BLVR: So being on tour, you don’t feel like you’re jumping in and out of your onstage identity. It’s just one flowing performance.

BC: On this tour, particularly, I’ve really embraced sleeping and living in my same stage clothing. Our costumes are also really comfortable. They’re these vintage pajamas that are really soft and warm. I just go right from the stage to the bunk. I don’t even wash off the makeup. It’s tragic, washing it off. So I just let it build up. This tour has been a lot of the chimney-sweep look, wiping streaks of soot on our face.

BLVR: So is this interview part of the whole thing? Is this your onstage personality?

BC: I’m actually a little free of everything today. I had a day off yesterday in New York. I know this city well and have just been acting empty and invisible. Usually we play New York as a first show and it can be really stressful, but we’re about thirty or forty shows in, so we’re on autopilot now. I really don’t have a care in the world. Everything is running on its own.

BLVR: Can you think of other musicians or artists who play with their identity in a way that excites you? Hip hop seems to be filled with it.

BC: Wu Tang has their mythologies, woven into ancient Eastern philosophies. Someone pretty obvious is Leigh Bowery. That’s an artist I’ve felt particularly close to. Even though he was a fashion designer, at certain points he was only designing stuff for himself. I think that’s an interesting definition of a fashion designer. It’s not something that has to be reproduced to buy, but he’s still a designer. It’s about doing it every day, constantly transforming, discovering new sides of yourself. For me, the getting-ready-to-go-out is more important than the going-out. And that’s something I really connect with. I’ve had getting-ready-to-go-out parties since I was really young.

BLVR: You make your own clothes?

BC: From twelve to eighteen I was doing it a lot. I was sewing all the time. Now I don’t have a machine. I don’t really have anything anymore. I guess six months ago I made some more costumes. My sister started felting recently, too. Our hats are all felted on the record cover for Grey Oceans.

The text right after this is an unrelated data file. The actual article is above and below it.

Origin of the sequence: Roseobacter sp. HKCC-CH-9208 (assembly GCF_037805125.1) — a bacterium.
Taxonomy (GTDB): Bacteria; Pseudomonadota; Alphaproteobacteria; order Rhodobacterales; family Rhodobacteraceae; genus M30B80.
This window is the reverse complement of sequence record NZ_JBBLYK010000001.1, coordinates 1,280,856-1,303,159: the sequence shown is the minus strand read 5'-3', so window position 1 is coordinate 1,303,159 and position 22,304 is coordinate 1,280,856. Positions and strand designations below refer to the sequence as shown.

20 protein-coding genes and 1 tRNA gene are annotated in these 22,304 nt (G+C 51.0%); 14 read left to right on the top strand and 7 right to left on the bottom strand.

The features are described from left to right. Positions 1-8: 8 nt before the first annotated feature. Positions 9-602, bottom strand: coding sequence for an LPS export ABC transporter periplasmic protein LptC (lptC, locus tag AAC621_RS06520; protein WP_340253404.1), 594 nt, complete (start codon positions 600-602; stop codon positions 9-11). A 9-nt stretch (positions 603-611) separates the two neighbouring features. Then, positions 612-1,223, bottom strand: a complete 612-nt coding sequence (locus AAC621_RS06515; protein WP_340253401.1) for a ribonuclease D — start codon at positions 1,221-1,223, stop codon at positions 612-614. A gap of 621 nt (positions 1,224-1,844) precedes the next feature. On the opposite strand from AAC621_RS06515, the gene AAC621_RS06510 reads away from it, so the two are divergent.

BLVR: The way you play with identity usually crosses into the territory of gender roles. But the way you address them seems less concerned with sexuality or sexual preference than it does with the masculine and feminine roles in society.

BC: If you’re really delving into identity and exploring a lot of variation, I don’t see how one could avoid the gender thing. We recently started exploring nonhuman identity as well—elemental beings or extraterrestrials. Spending more time in the woods and thinking about fashion in nature, imagining a post-human future. What are the fairies wearing? How are their gender lines working? It’s just like animals and butterflies. A lot of male birds have much more brilliant plumage—the peacock, for instance. Everything can be reversed. We’re fantasy fanatics. Sometimes in my own perception of myself I’m a heavily mustached man, a sailor, or a dark, brooding composer from the late 1800s. These are the images that just resound in my mind. It’s how I feel when I’m writing. My writing identity is immediately male. One of my only female personas is a crackhead and a witch. I guess that’s just evident of the kind of creative or powerful female in society. They end up being a witch. That was Mad Vicky.

BLVR: That’s the woman who runs the tea gallery.

BC: Before that she was doing other stuff, too.

BLVR: Do all your identities have names?

BC: Yeah. I only have five characters. I don’t really have one right now. The last one was called Rupert because I always thought that was the most horrible name. But I don’t really feel like I choose the names. Rupert is into tarot. Rupert’s kind of a psychic guy. He’s a very effeminate guy. I got into tarot for a while and made my own tarot deck. Or… Rupert did. Rupert made a tarot deck. But I’m kind of in between characters right now.

BLVR: Was Rupert one of the characters on Grey Oceans?

BC: Maybe just a phase of it. Rupert lasted a year. We worked on the record for a couple of years, as well as some of the poetry. The poetry often comes quite a bit before the music. I’m just writing all the time and certain poems will just come forward when we start to make music.